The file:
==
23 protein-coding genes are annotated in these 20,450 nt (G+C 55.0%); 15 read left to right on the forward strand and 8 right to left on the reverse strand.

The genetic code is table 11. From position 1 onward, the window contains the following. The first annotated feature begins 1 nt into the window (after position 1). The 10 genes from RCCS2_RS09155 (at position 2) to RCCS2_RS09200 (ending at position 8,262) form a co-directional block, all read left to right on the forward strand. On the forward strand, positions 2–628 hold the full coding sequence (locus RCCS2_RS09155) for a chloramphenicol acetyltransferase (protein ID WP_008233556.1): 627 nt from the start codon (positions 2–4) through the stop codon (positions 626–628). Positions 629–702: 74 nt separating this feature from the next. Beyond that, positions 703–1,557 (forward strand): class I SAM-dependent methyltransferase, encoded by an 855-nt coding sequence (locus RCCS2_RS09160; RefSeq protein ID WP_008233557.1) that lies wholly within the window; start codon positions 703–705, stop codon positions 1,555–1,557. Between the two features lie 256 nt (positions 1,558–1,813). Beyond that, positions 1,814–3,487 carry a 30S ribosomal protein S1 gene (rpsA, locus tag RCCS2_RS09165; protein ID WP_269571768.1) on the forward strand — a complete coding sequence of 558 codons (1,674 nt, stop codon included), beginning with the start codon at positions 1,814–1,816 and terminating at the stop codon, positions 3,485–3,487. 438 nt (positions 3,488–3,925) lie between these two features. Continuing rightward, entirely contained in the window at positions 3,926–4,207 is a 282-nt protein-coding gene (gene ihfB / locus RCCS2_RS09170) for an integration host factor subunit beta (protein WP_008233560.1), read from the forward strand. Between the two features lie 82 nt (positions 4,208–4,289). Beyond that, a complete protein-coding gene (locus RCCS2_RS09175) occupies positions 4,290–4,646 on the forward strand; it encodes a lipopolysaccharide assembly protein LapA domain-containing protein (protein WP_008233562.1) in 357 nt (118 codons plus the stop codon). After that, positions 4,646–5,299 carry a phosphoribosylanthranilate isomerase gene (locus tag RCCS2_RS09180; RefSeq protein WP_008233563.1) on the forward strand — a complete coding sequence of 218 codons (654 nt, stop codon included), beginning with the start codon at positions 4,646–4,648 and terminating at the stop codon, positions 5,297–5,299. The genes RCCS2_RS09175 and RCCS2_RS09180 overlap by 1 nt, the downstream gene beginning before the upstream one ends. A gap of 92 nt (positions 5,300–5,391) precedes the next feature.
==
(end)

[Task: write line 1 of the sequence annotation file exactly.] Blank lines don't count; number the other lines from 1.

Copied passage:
23 protein-coding genes are annotated in these 20,450 nt (G+C 55.0%); 15 read left to right on the forward strand and 8 right to left on the reverse strand.